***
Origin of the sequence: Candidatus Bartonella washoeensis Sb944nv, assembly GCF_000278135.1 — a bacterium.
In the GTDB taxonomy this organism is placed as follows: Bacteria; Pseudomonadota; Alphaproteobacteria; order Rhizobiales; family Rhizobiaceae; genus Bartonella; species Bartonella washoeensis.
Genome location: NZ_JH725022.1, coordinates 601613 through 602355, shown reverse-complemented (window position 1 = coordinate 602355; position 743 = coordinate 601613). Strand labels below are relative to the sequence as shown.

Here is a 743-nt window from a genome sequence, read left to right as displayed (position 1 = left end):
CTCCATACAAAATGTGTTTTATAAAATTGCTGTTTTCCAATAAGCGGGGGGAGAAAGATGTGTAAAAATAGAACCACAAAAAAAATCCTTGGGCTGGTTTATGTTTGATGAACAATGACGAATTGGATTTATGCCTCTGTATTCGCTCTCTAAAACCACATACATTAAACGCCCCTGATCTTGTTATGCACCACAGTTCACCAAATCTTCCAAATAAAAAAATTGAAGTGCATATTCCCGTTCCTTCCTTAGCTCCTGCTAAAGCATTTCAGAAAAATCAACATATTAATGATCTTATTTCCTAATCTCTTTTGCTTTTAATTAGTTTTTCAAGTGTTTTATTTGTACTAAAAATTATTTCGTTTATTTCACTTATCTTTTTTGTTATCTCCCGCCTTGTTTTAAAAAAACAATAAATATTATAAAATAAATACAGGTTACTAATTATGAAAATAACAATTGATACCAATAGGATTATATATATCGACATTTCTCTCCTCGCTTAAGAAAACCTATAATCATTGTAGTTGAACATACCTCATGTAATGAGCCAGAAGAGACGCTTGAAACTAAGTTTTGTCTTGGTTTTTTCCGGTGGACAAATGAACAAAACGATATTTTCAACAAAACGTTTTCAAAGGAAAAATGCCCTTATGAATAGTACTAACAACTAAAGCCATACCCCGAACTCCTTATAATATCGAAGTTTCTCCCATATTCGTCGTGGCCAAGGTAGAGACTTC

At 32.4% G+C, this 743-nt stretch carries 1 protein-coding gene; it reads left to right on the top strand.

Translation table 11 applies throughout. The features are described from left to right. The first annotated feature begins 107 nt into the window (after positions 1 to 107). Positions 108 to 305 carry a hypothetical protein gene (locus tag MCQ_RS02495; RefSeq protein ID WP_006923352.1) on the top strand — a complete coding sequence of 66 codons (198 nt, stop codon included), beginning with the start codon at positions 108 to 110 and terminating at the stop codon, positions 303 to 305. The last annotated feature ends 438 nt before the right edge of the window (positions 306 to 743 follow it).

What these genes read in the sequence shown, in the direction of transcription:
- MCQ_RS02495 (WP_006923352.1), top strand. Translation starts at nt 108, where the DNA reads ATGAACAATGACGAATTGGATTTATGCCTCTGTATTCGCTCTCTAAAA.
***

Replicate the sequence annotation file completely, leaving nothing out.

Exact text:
Origin of the sequence: Candidatus Bartonella washoeensis Sb944nv, assembly GCF_000278135.1 — a bacterium.
In the GTDB taxonomy this organism is placed as follows: Bacteria; Pseudomonadota; Alphaproteobacteria; order Rhizobiales; family Rhizobiaceae; genus Bartonella; species Bartonella washoeensis.
Genome location: NZ_JH725022.1, coordinates 601613 through 602355, shown reverse-complemented (window position 1 = coordinate 602355; position 743 = coordinate 601613). Strand labels below are relative to the sequence as shown.

Here is a 743-nt window from a genome sequence, read left to right as displayed (position 1 = left end):
CTCCATACAAAATGTGTTTTATAAAATTGCTGTTTTCCAATAAGCGGGGGGAGAAAGATGTGTAAAAATAGAACCACAAAAAAAATCCTTGGGCTGGTTTATGTTTGATGAACAATGACGAATTGGATTTATGCCTCTGTATTCGCTCTCTAAAACCACATACATTAAACGCCCCTGATCTTGTTATGCACCACAGTTCACCAAATCTTCCAAATAAAAAAATTGAAGTGCATATTCCCGTTCCTTCCTTAGCTCCTGCTAAAGCATTTCAGAAAAATCAACATATTAATGATCTTATTTCCTAATCTCTTTTGCTTTTAATTAGTTTTTCAAGTGTTTTATTTGTACTAAAAATTATTTCGTTTATTTCACTTATCTTTTTTGTTATCTCCCGCCTTGTTTTAAAAAAACAATAAATATTATAAAATAAATACAGGTTACTAATTATGAAAATAACAATTGATACCAATAGGATTATATATATCGACATTTCTCTCCTCGCTTAAGAAAACCTATAATCATTGTAGTTGAACATACCTCATGTAATGAGCCAGAAGAGACGCTTGAAACTAAGTTTTGTCTTGGTTTTTTCCGGTGGACAAATGAACAAAACGATATTTTCAACAAAACGTTTTCAAAGGAAAAATGCCCTTATGAATAGTACTAACAACTAAAGCCATACCCCGAACTCCTTATAATATCGAAGTTTCTCCCATATTCGTCGTGGCCAAGGTAGAGACTTC

At 32.4% G+C, this 743-nt stretch carries 1 protein-coding gene; it reads left to right on the top strand.

Translation table 11 applies throughout. The features are described from left to right. The first annotated feature begins 107 nt into the window (after positions 1 to 107). Positions 108 to 305 carry a hypothetical protein gene (locus tag MCQ_RS02495; RefSeq protein ID WP_006923352.1) on the top strand — a complete coding sequence of 66 codons (198 nt, stop codon included), beginning with the start codon at positions 108 to 110 and terminating at the stop codon, positions 303 to 305. The last annotated feature ends 438 nt before the right edge of the window (positions 306 to 743 follow it).

What these genes read in the sequence shown, in the direction of transcription:
- MCQ_RS02495 (WP_006923352.1), top strand. Translation starts at nt 108, where the DNA reads ATGAACAATGACGAATTGGATTTATGCCTCTGTATTCGCTCTCTAAAA.